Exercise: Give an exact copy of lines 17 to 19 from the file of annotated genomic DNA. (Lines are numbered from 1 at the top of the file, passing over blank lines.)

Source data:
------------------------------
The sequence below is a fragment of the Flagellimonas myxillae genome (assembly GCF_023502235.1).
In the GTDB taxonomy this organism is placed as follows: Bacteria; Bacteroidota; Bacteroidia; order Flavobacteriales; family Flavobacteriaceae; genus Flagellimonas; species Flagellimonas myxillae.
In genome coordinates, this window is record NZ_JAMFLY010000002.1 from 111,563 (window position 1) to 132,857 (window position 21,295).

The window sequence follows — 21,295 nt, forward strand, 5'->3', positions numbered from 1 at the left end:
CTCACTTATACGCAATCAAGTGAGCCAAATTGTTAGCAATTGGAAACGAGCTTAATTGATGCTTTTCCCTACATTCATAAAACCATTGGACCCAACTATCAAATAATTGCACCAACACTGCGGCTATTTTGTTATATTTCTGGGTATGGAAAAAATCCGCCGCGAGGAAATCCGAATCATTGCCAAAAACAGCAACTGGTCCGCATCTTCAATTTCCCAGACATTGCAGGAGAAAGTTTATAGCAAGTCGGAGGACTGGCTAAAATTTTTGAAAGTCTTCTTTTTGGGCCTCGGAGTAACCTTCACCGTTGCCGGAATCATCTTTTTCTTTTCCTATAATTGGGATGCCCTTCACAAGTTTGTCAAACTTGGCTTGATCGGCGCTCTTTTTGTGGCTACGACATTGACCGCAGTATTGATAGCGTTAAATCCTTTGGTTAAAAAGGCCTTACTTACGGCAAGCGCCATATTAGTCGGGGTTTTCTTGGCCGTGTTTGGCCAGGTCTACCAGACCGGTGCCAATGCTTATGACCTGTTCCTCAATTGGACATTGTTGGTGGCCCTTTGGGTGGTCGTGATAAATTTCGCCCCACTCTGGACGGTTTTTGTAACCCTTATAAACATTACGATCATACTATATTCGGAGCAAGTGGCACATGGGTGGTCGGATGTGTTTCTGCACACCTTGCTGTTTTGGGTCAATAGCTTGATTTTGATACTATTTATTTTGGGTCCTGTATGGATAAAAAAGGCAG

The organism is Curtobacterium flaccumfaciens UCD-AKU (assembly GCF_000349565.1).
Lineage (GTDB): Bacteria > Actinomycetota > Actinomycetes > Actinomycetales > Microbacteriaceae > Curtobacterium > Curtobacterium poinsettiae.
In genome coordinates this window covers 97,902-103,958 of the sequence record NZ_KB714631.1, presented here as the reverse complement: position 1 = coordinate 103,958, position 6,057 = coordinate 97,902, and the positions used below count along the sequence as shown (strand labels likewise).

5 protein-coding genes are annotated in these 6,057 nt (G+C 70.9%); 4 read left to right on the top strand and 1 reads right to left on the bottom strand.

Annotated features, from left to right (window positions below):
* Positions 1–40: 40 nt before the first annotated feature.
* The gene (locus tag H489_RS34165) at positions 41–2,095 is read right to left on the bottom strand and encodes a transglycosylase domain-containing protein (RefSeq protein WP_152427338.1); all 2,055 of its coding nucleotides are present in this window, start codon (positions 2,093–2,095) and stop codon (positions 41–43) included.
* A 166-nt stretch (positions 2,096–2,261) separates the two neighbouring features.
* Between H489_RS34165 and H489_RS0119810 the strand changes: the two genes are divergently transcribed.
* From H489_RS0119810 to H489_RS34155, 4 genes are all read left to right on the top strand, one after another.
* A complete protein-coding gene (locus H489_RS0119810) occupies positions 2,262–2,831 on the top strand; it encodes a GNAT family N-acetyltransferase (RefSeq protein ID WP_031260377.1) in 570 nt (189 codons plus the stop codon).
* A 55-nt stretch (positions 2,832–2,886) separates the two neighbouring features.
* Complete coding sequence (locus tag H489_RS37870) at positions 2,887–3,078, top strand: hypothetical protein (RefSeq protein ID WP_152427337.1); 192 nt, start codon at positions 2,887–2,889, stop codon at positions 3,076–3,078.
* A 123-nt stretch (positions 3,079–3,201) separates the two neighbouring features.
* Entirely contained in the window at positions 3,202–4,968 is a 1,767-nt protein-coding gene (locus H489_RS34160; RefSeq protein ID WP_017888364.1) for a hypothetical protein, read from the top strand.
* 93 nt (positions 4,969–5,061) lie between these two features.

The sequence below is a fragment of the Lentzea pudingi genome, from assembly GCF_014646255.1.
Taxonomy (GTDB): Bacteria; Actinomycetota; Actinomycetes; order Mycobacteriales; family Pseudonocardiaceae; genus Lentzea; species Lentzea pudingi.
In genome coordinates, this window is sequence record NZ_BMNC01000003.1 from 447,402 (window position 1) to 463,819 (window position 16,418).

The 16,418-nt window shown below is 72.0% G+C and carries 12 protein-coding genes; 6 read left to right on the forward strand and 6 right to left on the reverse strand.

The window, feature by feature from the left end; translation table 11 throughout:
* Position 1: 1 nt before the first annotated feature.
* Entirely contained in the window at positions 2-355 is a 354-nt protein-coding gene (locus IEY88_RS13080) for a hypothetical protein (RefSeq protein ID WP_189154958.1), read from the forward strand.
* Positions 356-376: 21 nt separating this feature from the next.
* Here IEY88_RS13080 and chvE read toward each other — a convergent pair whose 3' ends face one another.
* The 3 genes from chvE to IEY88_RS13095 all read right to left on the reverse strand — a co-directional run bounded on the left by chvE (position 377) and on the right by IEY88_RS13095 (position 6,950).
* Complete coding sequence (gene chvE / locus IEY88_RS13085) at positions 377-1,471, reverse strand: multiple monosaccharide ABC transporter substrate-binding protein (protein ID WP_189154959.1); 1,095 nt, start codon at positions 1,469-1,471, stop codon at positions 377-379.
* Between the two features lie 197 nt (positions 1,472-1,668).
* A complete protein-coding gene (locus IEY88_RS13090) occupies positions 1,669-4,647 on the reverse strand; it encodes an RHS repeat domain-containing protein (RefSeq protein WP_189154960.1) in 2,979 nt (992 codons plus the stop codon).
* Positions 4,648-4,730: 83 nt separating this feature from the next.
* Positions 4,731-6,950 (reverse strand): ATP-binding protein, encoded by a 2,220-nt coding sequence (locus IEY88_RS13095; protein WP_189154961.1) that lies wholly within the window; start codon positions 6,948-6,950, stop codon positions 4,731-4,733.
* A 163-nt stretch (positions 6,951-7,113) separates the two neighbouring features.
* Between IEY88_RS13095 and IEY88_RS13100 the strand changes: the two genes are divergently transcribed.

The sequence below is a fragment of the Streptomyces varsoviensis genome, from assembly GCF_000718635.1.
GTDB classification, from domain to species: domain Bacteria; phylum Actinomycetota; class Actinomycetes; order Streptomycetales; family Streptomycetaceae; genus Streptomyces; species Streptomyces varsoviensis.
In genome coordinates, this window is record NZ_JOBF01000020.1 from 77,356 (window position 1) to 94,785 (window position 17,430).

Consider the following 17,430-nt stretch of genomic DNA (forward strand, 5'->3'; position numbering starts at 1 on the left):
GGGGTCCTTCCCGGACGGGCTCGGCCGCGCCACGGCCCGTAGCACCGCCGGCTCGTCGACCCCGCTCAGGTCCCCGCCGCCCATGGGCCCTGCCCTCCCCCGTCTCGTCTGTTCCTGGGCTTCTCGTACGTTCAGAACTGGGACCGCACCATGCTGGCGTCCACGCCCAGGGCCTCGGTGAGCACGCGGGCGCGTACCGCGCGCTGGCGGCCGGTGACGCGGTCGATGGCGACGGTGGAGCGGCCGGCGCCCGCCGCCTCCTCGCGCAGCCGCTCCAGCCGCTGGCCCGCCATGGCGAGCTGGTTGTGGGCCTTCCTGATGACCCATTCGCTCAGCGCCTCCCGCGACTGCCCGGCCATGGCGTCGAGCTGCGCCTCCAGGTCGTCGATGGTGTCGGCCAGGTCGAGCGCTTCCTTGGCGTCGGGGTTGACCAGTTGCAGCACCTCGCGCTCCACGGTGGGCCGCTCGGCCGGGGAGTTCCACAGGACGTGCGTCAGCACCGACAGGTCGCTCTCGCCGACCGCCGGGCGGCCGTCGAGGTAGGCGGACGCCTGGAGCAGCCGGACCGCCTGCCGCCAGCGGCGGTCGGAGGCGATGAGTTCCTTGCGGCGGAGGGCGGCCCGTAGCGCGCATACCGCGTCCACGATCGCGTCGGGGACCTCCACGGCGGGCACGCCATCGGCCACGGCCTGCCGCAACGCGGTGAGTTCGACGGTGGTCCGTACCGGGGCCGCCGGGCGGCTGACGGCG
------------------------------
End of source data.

* A 55-nt stretch (positions 2,832–2,886) separates the two neighbouring features.
* Complete coding sequence (locus tag H489_RS37870) at positions 2,887–3,078, top strand: hypothetical protein (RefSeq protein ID WP_152427337.1); 192 nt, start codon at positions 2,887–2,889, stop codon at positions 3,076–3,078.
* A 123-nt stretch (positions 3,079–3,201) separates the two neighbouring features.